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March 1909

STUDIES IN INACCESSIBLE INTERNAL HEMORRHAGESI. THE EFFECT OF ADRENALIN ON INTESTINAL HEMORRHAGE

Arch Intern Med (Chic). 1909;III(2):139-158. doi:10.1001/archinte.1909.00050130050004
Abstract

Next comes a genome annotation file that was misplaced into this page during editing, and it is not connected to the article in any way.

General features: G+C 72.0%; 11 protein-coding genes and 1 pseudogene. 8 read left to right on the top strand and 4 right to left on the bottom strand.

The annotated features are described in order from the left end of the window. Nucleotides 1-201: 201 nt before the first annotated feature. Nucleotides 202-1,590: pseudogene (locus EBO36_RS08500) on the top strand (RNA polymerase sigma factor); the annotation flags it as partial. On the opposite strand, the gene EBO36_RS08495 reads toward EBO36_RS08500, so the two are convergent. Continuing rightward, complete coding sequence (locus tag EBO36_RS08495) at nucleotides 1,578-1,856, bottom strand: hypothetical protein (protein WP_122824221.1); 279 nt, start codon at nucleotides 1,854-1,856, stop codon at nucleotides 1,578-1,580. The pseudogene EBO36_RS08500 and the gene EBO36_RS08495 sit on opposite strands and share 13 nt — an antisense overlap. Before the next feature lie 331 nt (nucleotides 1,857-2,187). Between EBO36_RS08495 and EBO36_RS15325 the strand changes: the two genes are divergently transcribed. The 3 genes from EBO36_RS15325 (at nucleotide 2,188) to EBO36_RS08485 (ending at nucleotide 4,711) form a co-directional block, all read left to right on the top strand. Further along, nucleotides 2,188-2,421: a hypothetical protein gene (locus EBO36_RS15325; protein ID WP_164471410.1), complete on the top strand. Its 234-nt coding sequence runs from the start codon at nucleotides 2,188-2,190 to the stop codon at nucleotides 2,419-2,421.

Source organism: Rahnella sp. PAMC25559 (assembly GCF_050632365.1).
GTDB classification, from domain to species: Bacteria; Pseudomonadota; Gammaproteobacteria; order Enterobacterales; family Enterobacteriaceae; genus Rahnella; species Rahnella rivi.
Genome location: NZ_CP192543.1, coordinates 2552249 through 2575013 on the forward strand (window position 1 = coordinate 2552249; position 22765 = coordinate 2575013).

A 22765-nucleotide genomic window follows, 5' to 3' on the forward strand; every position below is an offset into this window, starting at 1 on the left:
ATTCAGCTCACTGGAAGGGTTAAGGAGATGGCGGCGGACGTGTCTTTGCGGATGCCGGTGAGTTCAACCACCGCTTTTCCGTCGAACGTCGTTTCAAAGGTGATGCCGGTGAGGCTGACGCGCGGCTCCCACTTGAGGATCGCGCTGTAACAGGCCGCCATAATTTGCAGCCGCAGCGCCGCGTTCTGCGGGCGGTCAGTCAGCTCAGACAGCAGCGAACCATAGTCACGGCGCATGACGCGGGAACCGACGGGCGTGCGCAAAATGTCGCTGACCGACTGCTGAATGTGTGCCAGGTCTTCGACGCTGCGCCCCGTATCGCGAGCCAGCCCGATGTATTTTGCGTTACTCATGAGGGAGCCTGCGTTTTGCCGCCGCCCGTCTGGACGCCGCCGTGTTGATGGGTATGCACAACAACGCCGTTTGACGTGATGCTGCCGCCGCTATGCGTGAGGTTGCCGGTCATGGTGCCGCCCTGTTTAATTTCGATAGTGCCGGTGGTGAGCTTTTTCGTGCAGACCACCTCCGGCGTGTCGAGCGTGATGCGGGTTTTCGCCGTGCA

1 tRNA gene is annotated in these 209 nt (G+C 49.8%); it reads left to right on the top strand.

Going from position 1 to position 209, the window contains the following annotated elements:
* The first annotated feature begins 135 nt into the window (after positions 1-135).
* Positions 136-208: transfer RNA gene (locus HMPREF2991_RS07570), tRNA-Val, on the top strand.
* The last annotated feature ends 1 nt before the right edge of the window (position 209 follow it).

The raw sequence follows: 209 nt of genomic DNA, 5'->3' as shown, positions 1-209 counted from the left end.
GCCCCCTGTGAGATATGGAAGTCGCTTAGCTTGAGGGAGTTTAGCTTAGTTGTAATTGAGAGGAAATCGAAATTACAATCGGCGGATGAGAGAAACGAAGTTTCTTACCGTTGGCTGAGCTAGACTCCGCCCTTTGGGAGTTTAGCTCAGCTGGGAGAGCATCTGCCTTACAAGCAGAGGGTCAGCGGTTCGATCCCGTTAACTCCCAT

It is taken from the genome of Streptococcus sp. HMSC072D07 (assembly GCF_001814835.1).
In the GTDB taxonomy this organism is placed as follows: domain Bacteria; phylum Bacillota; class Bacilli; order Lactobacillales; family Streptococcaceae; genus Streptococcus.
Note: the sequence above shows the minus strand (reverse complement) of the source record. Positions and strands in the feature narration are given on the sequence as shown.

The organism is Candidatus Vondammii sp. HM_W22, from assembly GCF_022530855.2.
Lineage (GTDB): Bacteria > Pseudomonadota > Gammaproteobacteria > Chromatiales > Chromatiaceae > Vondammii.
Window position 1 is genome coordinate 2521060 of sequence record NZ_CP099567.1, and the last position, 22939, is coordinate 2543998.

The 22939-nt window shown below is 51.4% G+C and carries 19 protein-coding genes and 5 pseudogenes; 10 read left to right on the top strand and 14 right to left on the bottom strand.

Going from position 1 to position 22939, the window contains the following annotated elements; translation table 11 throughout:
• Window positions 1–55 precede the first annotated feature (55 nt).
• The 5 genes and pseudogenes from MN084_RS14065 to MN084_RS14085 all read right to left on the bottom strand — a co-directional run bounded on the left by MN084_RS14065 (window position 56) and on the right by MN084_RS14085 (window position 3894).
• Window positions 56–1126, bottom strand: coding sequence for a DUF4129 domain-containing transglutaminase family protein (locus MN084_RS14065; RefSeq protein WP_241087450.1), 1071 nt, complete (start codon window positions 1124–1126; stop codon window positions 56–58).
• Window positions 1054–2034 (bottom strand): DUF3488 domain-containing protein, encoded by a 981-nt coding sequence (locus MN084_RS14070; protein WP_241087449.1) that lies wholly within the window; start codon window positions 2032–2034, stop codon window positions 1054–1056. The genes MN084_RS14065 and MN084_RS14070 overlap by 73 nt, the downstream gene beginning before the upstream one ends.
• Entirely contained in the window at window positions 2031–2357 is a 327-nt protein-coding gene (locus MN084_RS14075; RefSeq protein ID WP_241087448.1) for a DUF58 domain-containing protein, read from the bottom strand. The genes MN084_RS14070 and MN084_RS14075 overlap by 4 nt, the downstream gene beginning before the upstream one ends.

I. INTRODUCTION  From a therapeutic point of view hemorrhages may be classified as accessible, i. e., those that can be directly influenced by drugs and inaccessible, i. e., those that can be influenced by drugs only through the circulation. In the former class come hemorrhages from the mouth, nose, throat, eye, wounds, etc., and such internal hemorrhages as can be reached by topical applications, viz., those from the uterus, urethra, bladder, stomach, rectum, etc. In the latter class may be listed intestinal, pulmonary, renal, uterine and cerebral hemorrhages.The value of adrenalin in accessible hemorrhages is well recognized, but so far its use in inaccessible hemorrhages has been condemned rather than commended by our best therapeutists. The chief reason for this is the fact that adrenalin, when introduced into the vascular system, not only causes an active constriction at the point of bleeding, but also raises the

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